Wednesday, November 28, 2007

The Human Development Report

The 2007 UN Human Development Report, focussing on climate change, is out! I contributed to this, with a background paper in the spring (a version of which is online here; unfortunately not the final draft!), a box about coral reefs and development, and other inputs, and it's great to see this final result (as well as all the background papers including this one on the role or religions and this one on discounting in the context of climate change economics).

A target of a 50% cut in global emissions by 2050, and a strong critique of the UK government survived into the final report. Newspaper reports include this and this (Robert Mendelsohn's comment at the end of the latter may be worth attention, and some assumptions on which it's based examined).

Meanwhile in another part of the woods Worldwatch releases the optimistically titled Powering China's Development: The Role of Renewable Energy. The blurb says:
In 2006, China burned more than twice as much coal as any other country, according to the latest Vital Sign Update. China's coal use amounted to 39 percent of the global total, followed by the United States with 18 percent. The European Union and India came in third and fourth place, accounting for 10 percent and 8 percent of total coal use...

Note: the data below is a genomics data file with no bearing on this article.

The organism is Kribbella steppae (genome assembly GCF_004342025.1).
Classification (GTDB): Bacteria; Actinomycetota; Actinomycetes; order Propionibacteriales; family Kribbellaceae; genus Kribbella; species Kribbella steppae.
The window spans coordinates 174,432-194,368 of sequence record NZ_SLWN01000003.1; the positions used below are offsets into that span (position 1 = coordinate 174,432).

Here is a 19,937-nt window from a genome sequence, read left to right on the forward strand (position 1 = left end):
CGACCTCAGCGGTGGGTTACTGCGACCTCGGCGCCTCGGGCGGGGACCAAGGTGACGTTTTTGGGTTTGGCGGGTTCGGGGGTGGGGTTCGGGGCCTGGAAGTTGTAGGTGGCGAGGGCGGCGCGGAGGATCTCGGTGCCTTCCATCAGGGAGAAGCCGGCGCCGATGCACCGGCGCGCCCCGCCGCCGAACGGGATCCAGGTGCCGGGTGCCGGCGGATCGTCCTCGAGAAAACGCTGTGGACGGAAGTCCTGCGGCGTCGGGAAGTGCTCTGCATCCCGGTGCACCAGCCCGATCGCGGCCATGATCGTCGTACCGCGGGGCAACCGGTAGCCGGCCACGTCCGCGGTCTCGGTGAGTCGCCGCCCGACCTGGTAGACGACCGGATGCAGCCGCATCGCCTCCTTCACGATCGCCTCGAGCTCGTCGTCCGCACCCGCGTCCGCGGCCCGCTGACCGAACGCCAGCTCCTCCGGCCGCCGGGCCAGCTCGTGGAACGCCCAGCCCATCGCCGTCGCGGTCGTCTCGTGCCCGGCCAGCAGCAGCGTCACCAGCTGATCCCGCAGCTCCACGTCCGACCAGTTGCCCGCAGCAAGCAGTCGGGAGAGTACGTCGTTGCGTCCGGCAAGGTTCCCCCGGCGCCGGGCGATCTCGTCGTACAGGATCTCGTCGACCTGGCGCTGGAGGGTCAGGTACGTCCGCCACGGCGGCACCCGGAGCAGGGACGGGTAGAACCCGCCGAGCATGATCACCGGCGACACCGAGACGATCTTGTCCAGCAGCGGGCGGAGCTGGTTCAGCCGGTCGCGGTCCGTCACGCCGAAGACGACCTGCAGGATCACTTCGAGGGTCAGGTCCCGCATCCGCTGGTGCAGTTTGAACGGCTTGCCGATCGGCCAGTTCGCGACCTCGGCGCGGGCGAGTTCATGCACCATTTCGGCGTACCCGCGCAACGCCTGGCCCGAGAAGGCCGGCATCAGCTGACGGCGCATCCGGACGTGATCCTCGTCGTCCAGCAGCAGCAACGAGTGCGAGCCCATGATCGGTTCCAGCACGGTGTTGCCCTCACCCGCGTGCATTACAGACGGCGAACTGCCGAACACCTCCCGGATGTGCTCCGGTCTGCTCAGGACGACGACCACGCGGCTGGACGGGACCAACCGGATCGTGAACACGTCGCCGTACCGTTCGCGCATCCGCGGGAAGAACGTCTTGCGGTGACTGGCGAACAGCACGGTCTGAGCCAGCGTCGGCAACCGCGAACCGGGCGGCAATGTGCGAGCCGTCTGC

[Chinese demand]... accounted for more than 70 percent of the global growth in coal use in 2006 and for more than 60 percent of the rise in coal use over the past decade. But China also leads on renewables, and is poised to achieve—and even exceed—its target to obtain 15 percent of its energy from renewables by 2020.
P.S. An enlightening first response to the UNHDR comes from Marc Levy of Columbia University in this comment on the DotEarth blog. Here is an extract:
The HDR is very well suited to help us reframe climate change as a development problem, because its use of Amartya Sen’s human development paradigm is rooted in human choice and agency, as opposed to more narrow economic development. Typically, when the development agenda gets assessed in light of climate change, you tend to see estimates of loss of GDP, and even the Stern report, which tried very hard to break new ground in this area, ultimately came down to a cost-benefit calculus. What the Human Development report provides is a framework for thinking about how climate change affects the range of options for improving human lives, as experienced through food security, education, health, natural disaster risks, migration, and so on. In addition to framing the impacts in a more coherent manner, it also provides a better framework for prioritizing next steps and evaluating actions.

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